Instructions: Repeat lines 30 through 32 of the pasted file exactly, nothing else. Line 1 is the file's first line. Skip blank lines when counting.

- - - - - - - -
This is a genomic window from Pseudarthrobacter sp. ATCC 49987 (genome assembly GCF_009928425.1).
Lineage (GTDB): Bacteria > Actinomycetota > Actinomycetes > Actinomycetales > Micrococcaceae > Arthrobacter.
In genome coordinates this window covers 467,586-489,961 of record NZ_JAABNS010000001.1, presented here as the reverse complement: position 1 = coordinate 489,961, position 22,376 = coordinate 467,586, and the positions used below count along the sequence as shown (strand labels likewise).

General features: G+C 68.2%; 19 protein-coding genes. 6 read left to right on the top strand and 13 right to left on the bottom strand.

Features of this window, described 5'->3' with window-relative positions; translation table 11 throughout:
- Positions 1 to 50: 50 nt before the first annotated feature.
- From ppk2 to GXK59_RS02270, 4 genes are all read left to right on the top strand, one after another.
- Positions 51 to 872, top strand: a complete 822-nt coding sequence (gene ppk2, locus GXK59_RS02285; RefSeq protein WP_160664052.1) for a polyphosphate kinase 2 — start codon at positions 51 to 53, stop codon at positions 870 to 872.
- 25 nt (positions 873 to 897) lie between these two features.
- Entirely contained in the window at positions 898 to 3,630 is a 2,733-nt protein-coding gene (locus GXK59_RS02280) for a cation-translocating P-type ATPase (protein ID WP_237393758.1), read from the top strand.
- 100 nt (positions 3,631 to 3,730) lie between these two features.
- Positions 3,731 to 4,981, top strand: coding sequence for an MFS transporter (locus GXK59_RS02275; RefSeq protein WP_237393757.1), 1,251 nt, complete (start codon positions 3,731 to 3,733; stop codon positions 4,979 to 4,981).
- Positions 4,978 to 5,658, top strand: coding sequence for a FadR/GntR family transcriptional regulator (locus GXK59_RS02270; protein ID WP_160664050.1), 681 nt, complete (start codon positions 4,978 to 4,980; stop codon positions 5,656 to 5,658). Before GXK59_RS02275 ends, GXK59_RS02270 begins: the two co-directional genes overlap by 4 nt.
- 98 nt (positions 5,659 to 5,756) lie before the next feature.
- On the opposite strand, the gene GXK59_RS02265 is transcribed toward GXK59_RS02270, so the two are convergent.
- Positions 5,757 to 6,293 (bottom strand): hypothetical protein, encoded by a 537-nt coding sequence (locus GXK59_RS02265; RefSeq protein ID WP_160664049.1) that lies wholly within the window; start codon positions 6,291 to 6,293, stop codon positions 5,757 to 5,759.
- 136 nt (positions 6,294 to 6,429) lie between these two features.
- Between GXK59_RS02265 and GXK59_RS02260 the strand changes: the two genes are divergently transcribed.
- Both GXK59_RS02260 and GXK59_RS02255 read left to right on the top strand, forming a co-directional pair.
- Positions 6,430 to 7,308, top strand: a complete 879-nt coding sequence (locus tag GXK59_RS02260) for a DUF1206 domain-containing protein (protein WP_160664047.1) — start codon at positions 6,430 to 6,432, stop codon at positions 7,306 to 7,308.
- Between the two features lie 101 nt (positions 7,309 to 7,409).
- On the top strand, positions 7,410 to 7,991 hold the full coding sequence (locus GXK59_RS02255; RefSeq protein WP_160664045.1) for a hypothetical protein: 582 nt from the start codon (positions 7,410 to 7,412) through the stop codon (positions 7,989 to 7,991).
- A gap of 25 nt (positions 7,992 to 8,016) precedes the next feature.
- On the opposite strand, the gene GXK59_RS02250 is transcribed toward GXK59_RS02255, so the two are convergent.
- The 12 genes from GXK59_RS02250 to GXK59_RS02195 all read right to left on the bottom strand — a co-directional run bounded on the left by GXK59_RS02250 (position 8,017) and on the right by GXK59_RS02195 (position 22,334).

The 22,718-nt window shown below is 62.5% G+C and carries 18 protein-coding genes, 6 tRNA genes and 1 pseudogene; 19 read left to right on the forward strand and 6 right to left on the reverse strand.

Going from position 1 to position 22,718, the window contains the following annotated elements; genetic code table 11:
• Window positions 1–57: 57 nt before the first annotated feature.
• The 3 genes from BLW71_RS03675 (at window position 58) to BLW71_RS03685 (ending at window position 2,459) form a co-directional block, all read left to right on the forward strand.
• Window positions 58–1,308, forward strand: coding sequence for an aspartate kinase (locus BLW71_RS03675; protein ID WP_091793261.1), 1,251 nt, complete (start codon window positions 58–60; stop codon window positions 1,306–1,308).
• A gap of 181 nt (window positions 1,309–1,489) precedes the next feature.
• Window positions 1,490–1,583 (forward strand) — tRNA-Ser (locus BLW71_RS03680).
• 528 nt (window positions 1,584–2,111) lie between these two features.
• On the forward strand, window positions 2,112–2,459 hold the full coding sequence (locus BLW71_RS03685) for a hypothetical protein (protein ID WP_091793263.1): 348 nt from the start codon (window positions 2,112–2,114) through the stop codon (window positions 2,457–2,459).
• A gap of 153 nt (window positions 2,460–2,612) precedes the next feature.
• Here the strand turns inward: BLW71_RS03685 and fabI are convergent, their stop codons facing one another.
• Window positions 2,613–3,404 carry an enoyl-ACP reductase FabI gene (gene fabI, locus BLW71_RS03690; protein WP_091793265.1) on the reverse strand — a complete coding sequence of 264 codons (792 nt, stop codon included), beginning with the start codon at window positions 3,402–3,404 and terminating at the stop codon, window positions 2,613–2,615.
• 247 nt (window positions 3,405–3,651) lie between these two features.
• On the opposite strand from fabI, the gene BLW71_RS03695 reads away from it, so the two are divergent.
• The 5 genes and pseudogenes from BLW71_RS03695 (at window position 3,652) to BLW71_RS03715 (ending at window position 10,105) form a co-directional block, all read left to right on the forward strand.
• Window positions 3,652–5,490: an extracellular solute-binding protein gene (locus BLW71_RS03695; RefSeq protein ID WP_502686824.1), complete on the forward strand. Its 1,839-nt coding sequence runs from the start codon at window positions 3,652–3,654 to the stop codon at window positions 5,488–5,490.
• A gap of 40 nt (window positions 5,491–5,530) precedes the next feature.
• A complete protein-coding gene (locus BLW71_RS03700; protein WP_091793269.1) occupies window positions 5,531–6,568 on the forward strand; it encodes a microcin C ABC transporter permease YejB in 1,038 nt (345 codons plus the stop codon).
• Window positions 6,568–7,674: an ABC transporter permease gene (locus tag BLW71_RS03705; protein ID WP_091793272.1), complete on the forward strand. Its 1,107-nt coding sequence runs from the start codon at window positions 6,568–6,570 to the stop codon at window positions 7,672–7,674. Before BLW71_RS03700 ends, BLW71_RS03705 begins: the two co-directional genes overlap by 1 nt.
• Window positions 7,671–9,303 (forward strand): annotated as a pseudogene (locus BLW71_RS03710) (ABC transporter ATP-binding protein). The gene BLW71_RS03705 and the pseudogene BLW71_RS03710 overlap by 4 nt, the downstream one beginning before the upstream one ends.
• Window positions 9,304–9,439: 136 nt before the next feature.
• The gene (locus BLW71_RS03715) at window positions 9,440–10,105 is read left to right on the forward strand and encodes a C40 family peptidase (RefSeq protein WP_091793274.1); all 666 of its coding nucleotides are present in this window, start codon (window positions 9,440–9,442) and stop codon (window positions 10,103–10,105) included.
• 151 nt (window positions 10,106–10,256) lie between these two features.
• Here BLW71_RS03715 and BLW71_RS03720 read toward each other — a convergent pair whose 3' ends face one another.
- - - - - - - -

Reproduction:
• Window positions 58–1,308, forward strand: coding sequence for an aspartate kinase (locus BLW71_RS03675; protein ID WP_091793261.1), 1,251 nt, complete (start codon window positions 58–60; stop codon window positions 1,306–1,308).
• A gap of 181 nt (window positions 1,309–1,489) precedes the next feature.
• Window positions 1,490–1,583 (forward strand) — tRNA-Ser (locus BLW71_RS03680).